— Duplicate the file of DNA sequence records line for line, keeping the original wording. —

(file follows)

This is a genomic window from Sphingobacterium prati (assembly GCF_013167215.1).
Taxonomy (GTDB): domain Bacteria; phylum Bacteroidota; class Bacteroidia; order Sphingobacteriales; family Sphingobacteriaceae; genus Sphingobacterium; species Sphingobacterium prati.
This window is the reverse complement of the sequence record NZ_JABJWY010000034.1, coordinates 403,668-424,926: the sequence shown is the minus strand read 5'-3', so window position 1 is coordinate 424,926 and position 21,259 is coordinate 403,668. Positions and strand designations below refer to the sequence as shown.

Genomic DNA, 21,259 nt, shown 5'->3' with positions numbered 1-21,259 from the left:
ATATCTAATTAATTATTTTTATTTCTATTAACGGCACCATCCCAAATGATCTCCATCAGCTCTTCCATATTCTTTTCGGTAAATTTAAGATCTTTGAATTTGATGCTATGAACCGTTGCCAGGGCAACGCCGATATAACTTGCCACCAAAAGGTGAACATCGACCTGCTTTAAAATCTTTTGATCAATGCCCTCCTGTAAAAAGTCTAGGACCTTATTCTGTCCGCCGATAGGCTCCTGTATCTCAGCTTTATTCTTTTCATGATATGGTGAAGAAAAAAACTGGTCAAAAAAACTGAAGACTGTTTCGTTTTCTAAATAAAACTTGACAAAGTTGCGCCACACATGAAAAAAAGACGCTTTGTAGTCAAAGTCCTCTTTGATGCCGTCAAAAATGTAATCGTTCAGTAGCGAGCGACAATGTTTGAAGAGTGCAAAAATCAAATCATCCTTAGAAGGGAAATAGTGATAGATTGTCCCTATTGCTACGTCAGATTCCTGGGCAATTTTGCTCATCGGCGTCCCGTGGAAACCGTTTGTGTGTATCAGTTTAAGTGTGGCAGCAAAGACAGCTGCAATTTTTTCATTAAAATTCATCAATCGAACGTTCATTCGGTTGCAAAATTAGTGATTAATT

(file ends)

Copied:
This is a genomic window from Sphingobacterium prati (assembly GCF_013167215.1).
Taxonomy (GTDB): domain Bacteria; phylum Bacteroidota; class Bacteroidia; order Sphingobacteriales; family Sphingobacteriaceae; genus Sphingobacterium; species Sphingobacterium prati.
This window is the reverse complement of the sequence record NZ_JABJWY010000034.1, coordinates 403,668-424,926: the sequence shown is the minus strand read 5'-3', so window position 1 is coordinate 424,926 and position 21,259 is coordinate 403,668. Positions and strand designations below refer to the sequence as shown.

Genomic DNA, 21,259 nt, shown 5'->3' with positions numbered 1-21,259 from the left:
ATATCTAATTAATTATTTTTATTTCTATTAACGGCACCATCCCAAATGATCTCCATCAGCTCTTCCATATTCTTTTCGGTAAATTTAAGATCTTTGAATTTGATGCTATGAACCGTTGCCAGGGCAACGCCGATATAACTTGCCACCAAAAGGTGAACATCGACCTGCTTTAAAATCTTTTGATCAATGCCCTCCTGTAAAAAGTCTAGGACCTTATTCTGTCCGCCGATAGGCTCCTGTATCTCAGCTTTATTCTTTTCATGATATGGTGAAGAAAAAAACTGGTCAAAAAAACTGAAGACTGTTTCGTTTTCTAAATAAAACTTGACAAAGTTGCGCCACACATGAAAAAAAGACGCTTTGTAGTCAAAGTCCTCTTTGATGCCGTCAAAAATGTAATCGTTCAGTAGCGAGCGACAATGTTTGAAGAGTGCAAAAATCAAATCATCCTTAGAAGGGAAATAGTGATAGATTGTCCCTATTGCTACGTCAGATTCCTGGGCAATTTTGCTCATCGGCGTCCCGTGGAAACCGTTTGTGTGTATCAGTTTAAGTGTGGCAGCAAAGACAGCTGCAATTTTTTCATTAAAATTCATCAATCGAACGTTCATTCGGTTGCAAAATTAGTGATTAATT